Lehmbruck participated in the famous Armory Show of 1913 and had his first solo exhibition in 1914, at Galerie Levesque in Paris. With the outbreak of World War I, he returned to Germany, arriving first in Cologne and Düsseldorf and later Berlin. During the war he worked briefly in a field hospital. His already fragile sensibility, fraught with self-doubt and prone to melancholy, did not withstand the horrors of war. Tragically, he took his own life in 1919 at the age of 38, leaving no immediately apparent successor. While the Nazis would later denounce Lehmbruck as “degenerate”, his work became for many a symbol of creative freedom. Joseph Beuys, in a moving acceptance speech given on the occasion of being awarded the Lehmbruck Prize in 1986, honored the artist as his inspiration and mentor. As his biographer Paul Westheim wrote in 1922, describing the artist’s sadly truncated legacy, “Lehmbruck’s art remains a torso...He has given us much that is significant, but, judging from his beginnings, we had the right to expect more...” 

Wilhelm Lehmbruck features more than a dozen sculptures by the artist, including several rare lifetime bronze and stone casts as well as unique plaster and terracotta figures. Also included in the exhibition is a large selection of related etchings, many of them unique impressions. The works are remarkable for their physicality and exploit the emotive qualities of their material to reach beyond mere depiction toward something deeper.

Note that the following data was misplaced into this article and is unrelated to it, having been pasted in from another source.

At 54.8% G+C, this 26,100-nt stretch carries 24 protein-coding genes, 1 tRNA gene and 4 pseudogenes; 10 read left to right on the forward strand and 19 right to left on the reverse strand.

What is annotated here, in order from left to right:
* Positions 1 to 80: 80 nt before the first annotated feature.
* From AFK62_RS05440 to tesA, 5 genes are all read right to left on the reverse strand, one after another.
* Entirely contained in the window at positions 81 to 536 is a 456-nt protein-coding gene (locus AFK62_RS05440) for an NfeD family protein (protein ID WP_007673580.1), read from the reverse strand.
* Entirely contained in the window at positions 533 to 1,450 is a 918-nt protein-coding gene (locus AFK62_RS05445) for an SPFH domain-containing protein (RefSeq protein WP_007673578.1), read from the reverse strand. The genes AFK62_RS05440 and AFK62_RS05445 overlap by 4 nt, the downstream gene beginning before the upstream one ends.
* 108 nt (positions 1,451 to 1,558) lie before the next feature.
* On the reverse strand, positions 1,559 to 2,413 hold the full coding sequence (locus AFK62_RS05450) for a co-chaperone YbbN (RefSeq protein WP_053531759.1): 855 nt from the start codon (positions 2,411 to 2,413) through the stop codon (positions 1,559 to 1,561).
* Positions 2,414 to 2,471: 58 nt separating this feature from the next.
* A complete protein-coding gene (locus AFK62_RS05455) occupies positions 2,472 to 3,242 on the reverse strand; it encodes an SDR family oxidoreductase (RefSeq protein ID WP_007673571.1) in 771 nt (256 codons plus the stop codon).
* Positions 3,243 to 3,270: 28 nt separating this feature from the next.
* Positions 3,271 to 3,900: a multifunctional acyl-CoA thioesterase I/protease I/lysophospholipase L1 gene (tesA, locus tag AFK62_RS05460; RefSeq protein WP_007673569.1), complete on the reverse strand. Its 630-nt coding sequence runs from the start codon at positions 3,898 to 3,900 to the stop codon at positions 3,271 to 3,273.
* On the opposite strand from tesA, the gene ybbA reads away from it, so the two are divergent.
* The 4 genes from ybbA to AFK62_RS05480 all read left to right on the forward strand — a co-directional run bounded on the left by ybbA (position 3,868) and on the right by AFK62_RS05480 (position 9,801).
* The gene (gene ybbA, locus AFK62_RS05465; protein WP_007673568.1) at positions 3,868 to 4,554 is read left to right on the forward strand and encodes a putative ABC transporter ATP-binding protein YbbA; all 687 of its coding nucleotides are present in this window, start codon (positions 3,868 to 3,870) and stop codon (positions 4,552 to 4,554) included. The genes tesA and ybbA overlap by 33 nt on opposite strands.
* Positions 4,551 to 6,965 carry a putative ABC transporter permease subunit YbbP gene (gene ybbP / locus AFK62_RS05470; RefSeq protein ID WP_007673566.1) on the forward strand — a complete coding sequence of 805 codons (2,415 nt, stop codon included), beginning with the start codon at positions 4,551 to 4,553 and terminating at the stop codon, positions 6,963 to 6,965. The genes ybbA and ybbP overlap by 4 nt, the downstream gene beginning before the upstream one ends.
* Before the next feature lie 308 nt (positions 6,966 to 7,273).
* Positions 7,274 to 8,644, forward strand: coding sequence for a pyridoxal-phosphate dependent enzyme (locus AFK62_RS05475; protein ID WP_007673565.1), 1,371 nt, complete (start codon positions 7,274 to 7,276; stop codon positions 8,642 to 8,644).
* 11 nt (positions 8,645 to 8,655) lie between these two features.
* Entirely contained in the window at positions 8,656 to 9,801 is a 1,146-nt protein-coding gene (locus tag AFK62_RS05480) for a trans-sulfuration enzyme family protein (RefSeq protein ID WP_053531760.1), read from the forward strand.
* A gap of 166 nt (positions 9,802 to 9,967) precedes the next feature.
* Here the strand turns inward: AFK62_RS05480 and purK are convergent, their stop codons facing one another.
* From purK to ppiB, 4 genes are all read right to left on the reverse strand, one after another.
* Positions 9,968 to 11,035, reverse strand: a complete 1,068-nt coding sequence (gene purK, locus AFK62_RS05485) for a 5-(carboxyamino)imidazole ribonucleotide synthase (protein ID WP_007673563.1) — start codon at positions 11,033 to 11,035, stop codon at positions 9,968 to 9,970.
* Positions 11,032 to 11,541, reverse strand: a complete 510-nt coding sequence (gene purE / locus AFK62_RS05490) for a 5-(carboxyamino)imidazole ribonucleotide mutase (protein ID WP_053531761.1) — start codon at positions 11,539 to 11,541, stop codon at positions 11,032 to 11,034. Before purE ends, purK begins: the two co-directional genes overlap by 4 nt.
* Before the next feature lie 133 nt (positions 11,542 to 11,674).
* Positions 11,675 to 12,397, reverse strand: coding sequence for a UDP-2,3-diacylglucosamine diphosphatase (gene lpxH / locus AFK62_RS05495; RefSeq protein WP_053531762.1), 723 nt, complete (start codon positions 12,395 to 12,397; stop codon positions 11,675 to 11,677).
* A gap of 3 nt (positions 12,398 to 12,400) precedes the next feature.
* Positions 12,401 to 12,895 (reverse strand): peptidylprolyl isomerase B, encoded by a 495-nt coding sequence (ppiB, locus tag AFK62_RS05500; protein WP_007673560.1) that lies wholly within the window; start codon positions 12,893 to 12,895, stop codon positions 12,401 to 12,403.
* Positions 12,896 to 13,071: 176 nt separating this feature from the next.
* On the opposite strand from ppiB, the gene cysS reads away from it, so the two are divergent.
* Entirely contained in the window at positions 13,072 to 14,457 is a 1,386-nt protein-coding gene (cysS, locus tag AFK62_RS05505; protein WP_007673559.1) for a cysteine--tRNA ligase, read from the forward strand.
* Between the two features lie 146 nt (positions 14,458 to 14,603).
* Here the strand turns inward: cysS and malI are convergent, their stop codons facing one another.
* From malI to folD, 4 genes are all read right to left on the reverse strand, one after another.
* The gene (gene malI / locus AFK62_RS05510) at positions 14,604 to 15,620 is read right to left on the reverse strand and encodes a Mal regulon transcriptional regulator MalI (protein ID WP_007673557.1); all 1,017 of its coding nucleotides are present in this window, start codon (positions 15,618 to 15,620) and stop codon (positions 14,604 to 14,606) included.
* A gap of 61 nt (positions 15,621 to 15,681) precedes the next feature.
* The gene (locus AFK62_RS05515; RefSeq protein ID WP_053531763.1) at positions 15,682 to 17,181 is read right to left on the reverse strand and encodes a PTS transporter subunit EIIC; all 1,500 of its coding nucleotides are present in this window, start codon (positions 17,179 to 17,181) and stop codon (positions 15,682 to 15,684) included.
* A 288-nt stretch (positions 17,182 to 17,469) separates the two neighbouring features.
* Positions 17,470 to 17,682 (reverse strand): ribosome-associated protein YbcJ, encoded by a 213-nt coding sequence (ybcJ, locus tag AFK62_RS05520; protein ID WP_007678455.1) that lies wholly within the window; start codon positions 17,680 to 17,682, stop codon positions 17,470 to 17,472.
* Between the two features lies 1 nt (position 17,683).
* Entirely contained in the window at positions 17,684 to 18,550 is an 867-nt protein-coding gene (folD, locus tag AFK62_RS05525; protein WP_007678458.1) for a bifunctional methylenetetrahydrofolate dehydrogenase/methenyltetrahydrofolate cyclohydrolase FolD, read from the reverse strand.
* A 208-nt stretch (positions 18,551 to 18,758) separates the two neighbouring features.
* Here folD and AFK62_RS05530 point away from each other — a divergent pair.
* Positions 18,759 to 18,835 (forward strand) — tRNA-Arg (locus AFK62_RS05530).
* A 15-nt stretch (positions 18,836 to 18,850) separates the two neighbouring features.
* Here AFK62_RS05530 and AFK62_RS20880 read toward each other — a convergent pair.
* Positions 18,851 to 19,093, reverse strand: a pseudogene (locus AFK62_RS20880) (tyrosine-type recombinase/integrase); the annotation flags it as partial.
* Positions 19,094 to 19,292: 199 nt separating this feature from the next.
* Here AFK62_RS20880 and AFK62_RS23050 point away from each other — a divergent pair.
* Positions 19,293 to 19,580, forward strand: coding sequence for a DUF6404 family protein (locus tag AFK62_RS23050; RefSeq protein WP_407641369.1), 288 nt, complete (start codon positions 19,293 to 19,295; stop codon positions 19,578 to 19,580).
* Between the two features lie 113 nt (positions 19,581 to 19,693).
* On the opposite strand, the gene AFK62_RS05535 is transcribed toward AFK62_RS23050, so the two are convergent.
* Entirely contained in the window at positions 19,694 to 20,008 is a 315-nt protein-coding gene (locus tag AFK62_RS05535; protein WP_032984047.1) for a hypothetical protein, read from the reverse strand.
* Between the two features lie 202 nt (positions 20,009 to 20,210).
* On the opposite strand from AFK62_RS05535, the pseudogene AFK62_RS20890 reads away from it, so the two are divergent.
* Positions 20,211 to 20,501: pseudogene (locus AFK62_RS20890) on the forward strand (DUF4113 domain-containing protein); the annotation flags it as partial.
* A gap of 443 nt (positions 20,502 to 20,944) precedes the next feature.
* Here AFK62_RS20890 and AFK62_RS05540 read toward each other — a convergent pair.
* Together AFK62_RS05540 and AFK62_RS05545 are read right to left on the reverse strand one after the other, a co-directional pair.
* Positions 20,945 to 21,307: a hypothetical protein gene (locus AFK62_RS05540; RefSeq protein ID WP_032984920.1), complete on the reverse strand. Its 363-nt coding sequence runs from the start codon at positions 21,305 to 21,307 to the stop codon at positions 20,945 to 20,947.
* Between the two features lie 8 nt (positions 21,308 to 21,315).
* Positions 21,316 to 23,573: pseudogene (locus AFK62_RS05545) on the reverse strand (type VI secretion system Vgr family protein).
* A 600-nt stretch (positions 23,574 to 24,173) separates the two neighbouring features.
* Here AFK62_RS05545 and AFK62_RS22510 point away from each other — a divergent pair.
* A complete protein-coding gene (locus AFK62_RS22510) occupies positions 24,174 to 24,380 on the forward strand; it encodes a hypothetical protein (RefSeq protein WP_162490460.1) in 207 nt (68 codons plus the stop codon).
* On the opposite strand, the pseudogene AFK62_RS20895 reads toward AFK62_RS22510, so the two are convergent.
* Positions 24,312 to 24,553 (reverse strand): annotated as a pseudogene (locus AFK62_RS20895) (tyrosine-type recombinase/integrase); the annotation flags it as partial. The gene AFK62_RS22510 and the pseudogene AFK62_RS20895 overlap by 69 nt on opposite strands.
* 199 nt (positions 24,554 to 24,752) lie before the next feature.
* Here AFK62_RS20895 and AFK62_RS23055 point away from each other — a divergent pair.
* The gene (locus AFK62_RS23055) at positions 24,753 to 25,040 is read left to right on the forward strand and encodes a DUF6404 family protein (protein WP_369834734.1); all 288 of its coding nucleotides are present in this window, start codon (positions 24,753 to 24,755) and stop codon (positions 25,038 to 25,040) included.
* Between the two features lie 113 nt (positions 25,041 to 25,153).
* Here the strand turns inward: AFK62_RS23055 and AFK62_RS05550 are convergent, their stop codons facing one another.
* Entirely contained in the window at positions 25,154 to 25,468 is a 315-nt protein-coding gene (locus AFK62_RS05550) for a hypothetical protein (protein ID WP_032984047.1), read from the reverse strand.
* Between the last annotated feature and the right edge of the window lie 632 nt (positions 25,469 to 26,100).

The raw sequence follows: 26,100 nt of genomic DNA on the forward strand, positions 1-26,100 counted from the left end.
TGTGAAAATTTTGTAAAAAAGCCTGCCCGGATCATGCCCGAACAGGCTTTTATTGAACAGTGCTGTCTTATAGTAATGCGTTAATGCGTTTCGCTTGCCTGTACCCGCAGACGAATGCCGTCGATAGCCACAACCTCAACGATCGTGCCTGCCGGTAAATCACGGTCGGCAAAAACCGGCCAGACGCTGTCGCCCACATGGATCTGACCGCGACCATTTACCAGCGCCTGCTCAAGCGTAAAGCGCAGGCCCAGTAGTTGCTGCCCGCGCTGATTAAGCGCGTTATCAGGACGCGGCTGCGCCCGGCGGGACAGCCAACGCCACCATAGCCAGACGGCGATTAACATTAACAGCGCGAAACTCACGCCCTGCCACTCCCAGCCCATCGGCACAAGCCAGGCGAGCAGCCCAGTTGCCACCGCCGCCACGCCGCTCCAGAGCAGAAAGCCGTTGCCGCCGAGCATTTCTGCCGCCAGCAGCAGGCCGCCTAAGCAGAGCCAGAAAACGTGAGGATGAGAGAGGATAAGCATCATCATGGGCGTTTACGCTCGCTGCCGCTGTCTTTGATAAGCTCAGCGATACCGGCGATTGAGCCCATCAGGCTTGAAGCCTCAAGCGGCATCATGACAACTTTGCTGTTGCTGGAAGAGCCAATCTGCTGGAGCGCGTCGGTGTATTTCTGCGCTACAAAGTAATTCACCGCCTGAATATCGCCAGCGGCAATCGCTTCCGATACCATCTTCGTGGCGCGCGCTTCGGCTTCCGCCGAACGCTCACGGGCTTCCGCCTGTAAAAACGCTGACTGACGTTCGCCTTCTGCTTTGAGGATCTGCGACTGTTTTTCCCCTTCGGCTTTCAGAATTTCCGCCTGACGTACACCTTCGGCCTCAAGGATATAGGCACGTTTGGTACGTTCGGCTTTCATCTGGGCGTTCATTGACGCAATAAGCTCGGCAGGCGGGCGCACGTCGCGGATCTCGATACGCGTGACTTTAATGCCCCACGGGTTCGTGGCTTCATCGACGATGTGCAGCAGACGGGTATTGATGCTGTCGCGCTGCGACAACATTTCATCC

Wilhelm Lehmbruck is accompanied by a fully illustrated catalogue featuring a text by art historian and curator Annabelle Ténèze. The exhibition is on view through 3 March. Gallery hours are Monday through Saturday, 10AM to 6PM. Please call the gallery for more information or visit

Michael Werner Gallery
4 East 77th Street, New York, NY 10075
Tel +1 212 988 1623 | Fax + 1 212 988 1774
If you have an interest in purchasing one of these sculptures contact the gallery at

(Source: Michael Werner Gallery Press Dept.)

Sweet & Savory

2 Tbls salt
2 tsp cayenne pepper
1/4 cup sugar
2 tsp black pepper
6 Cornish Game Hens
1 1/2 cups Karo Syrup
1/4 cup water

1 cup butter
1/4 cup onion, finely diced 
1/4 cup celery finely diced
2 Tbls dried parsley
1 tsp salt
1 tsp garlic powder
1/4 cup water
1/4 cup chicken bouillon
4 cups cornbread bread crumbs

Mix salt, cayenne, sugar, and black pepper. Rub hens with seasonings mixture inside and out; using all the seasoning.

Place 3 hens in each of 2 gallon-size re-sealable plastic bags. Combine syrup and water for a marinade. Pour half of the marinade in each bag. Squeeze out as much air as possible and seal. Allow hens to marinate at room temperature for 2 hours turning bags every 15 minutes.